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Returning C++ type names

In some cases in Lpp where it might be useful and more efficient to return a primitive C++ type, such as an int, the Common Lisp borrowed function name is used, since it is expected in C++ programs that that name will be used more frequently. However a counterpart function is still needed to return the corresponding Lpp object, such as an Lpp Integer object. Such counterpart functions can also be coerced to a function object for use in funcall and apply. In these cases if the Lpp function that returns the primitive C++ type is named

     function
     

the the counterpart that returns the corresponding Lpp type is named

     functionL
     

The capital L is meant to connote that an Lpp object is the result. For example the Common Lisp borrowed name length that returns the length of a sequence is used in Lpp to return an int instead of an Lpp Integer object

     int i = length(list);
     

and the counterpart function name is lengthL

     let i = lengthL(list);
     let i = funcall(L(lengthL), list);
     

The length function is more efficient and does not generate an Lpp Integer object. Whereas the lengthL does generate an Lpp Integer object if needed and as seen above can also be used as a function object whereas the primitive length can not, See Functions.

This is an unfortunate situation, since it would be better to have the function, such as length, be overloaded on both the int returning function and the let returning function. But some C++ compilers issue an ambiguous function name error in this case.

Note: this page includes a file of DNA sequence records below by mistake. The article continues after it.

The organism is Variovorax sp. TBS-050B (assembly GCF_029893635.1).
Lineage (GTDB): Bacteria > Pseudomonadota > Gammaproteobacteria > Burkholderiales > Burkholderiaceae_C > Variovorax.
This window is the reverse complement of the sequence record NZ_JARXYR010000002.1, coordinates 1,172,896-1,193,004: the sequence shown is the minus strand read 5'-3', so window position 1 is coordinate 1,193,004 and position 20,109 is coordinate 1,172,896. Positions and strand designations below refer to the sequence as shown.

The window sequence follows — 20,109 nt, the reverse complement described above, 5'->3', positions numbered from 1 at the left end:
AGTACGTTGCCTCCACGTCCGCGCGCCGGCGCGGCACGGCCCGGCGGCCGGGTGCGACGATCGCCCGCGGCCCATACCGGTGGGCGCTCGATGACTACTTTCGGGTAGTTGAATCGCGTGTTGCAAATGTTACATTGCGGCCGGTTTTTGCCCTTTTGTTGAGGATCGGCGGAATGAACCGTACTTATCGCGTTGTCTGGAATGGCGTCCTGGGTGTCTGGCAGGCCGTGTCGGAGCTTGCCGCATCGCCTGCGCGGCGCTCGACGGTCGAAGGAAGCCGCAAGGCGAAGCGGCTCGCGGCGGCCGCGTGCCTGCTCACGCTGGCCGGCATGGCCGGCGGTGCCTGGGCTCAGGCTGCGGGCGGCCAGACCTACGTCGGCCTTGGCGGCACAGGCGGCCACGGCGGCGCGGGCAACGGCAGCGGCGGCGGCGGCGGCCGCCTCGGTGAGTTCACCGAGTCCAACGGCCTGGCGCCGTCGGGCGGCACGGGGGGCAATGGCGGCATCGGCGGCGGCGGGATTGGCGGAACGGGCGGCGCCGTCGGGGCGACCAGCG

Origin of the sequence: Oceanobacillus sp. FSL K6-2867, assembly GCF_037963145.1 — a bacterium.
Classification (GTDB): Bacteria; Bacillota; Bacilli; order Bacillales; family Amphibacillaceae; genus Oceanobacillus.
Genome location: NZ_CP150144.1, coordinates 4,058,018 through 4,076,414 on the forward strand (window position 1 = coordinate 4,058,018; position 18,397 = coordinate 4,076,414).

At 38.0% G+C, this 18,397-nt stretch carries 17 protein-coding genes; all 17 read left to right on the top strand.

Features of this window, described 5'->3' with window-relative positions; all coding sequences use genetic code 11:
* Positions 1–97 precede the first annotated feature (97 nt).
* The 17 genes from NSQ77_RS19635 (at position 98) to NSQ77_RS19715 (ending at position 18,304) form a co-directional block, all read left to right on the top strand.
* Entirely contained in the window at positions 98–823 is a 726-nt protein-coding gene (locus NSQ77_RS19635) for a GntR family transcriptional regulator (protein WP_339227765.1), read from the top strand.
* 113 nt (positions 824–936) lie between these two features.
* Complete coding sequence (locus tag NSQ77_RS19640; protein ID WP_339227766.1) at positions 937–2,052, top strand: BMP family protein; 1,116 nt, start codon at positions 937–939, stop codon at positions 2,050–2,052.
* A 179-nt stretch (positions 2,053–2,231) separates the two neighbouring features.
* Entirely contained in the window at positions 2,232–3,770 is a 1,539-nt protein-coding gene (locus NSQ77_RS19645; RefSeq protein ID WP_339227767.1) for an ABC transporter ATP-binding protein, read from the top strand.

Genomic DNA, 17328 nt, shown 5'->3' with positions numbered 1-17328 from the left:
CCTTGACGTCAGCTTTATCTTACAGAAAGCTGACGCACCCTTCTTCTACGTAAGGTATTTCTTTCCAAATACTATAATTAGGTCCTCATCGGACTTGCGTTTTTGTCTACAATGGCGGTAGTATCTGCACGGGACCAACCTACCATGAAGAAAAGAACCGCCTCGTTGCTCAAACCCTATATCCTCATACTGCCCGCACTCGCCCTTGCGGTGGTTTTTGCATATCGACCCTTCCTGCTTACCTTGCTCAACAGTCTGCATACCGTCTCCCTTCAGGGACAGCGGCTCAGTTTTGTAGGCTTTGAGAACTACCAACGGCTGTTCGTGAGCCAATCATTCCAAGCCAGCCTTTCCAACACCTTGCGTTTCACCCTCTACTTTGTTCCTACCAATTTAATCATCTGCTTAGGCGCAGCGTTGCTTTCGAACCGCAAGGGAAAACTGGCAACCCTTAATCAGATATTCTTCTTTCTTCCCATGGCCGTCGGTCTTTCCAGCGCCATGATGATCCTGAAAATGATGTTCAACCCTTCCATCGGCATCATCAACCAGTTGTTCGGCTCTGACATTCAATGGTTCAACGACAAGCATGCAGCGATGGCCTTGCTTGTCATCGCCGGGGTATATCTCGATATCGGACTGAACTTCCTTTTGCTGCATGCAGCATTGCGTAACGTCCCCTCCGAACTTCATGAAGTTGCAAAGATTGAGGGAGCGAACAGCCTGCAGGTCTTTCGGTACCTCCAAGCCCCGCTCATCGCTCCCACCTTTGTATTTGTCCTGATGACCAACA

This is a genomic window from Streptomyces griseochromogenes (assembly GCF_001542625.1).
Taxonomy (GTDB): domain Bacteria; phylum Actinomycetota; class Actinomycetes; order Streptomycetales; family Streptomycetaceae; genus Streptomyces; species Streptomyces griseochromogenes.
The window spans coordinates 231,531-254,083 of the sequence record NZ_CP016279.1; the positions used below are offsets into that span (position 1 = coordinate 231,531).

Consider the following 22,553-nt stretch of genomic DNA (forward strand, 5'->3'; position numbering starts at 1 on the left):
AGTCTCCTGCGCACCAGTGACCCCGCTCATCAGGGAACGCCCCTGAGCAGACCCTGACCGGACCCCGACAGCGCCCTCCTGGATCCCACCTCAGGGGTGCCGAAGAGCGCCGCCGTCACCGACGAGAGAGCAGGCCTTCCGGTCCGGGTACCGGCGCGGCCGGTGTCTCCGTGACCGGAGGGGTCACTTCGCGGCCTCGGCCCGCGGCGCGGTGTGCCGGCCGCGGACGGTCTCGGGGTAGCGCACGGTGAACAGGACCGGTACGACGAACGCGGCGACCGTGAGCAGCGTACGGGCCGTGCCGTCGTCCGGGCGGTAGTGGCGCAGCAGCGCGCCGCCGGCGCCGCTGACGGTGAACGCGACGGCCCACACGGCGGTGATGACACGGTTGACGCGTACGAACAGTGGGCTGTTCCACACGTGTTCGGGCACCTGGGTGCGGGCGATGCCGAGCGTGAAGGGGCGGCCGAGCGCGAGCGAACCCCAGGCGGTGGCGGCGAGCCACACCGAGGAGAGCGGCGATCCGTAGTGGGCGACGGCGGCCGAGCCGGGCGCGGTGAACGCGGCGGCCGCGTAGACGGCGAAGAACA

For efficiency concerns this is consistently done in all cases where the Common Lisp borrowed name of a function returns an integer. In such cases where the Common Lisp function would return either a integer or nil then a -1 is returned for the int returning version. For example the Common Lisp function list-length returns the length of a given list as an interger but returns nil if the list is circular

     int i = listLength(list);        // i == -1 if list is circular
     let i = listLengthL(list);       // i == nil if list is circular
     

We mention the unfortunate situation above, but from another perspective the functionL function name comments the fact that an Lpp object will be generated on the heap. To illustrate this, following is bad

     if (listLengthL(list)) // then do something
     

Although it would work, the listLengthL returned value is not referenced anywhere and hence would cause a memory leak. It would be better done with

     let len = listLengthL(list);
     if (len) // then do something
     

or if the Lpp Integer object is not needed

     if (listLength(list) > -1) // then do something